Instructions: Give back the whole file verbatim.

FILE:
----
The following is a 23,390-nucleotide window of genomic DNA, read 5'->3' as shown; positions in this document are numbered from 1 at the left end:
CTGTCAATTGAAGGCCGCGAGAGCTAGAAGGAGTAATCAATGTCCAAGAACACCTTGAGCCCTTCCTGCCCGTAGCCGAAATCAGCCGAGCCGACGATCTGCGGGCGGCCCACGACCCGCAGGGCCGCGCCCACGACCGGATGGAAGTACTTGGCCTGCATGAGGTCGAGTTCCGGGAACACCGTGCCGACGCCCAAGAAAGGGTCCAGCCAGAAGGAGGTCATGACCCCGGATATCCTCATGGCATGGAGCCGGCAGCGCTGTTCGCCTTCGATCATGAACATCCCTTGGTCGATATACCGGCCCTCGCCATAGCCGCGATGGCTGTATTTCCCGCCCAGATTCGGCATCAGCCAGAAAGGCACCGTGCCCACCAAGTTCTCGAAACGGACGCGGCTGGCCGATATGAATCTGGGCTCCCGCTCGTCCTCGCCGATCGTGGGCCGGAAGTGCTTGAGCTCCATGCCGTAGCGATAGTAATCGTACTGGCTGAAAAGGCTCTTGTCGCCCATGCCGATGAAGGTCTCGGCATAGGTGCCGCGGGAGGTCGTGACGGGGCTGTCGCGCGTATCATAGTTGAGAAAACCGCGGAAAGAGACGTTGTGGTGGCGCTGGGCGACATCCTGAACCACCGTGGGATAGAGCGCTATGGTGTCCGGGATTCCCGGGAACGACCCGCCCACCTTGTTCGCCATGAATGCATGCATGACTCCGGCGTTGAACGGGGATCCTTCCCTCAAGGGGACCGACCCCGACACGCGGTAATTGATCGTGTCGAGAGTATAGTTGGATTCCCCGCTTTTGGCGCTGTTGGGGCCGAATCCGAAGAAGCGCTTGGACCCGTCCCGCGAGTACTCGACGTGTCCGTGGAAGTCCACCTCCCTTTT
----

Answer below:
The following is a 23,390-nucleotide window of genomic DNA, read 5'->3' as shown; positions in this document are numbered from 1 at the left end:
CTGTCAATTGAAGGCCGCGAGAGCTAGAAGGAGTAATCAATGTCCAAGAACACCTTGAGCCCTTCCTGCCCGTAGCCGAAATCAGCCGAGCCGACGATCTGCGGGCGGCCCACGACCCGCAGGGCCGCGCCCACGACCGGATGGAAGTACTTGGCCTGCATGAGGTCGAGTTCCGGGAACACCGTGCCGACGCCCAAGAAAGGGTCCAGCCAGAAGGAGGTCATGACCCCGGATATCCTCATGGCATGGAGCCGGCAGCGCTGTTCGCCTTCGATCATGAACATCCCTTGGTCGATATACCGGCCCTCGCCATAGCCGCGATGGCTGTATTTCCCGCCCAGATTCGGCATCAGCCAGAAAGGCACCGTGCCCACCAAGTTCTCGAAACGGACGCGGCTGGCCGATATGAATCTGGGCTCCCGCTCGTCCTCGCCGATCGTGGGCCGGAAGTGCTTGAGCTCCATGCCGTAGCGATAGTAATCGTACTGGCTGAAAAGGCTCTTGTCGCCCATGCCGATGAAGGTCTCGGCATAGGTGCCGCGGGAGGTCGTGACGGGGCTGTCGCGCGTATCATAGTTGAGAAAACCGCGGAAAGAGACGTTGTGGTGGCGCTGGGCGACATCCTGAACCACCGTGGGATAGAGCGCTATGGTGTCCGGGATTCCCGGGAACGACCCGCCCACCTTGTTCGCCATGAATGCATGCATGACTCCGGCGTTGAACGGGGATCCTTCCCTCAAGGGGACCGACCCCGACACGCGGTAATTGATCGTGTCGAGAGTATAGTTGGATTCCCCGCTTTTGGCGCTGTTGGGGCCGAATCCGAAGAAGCGCTTGGACCCGTCCCGCGAGTACTCGACGTGTCCGTGGAAGTCCACCTCCCTTTT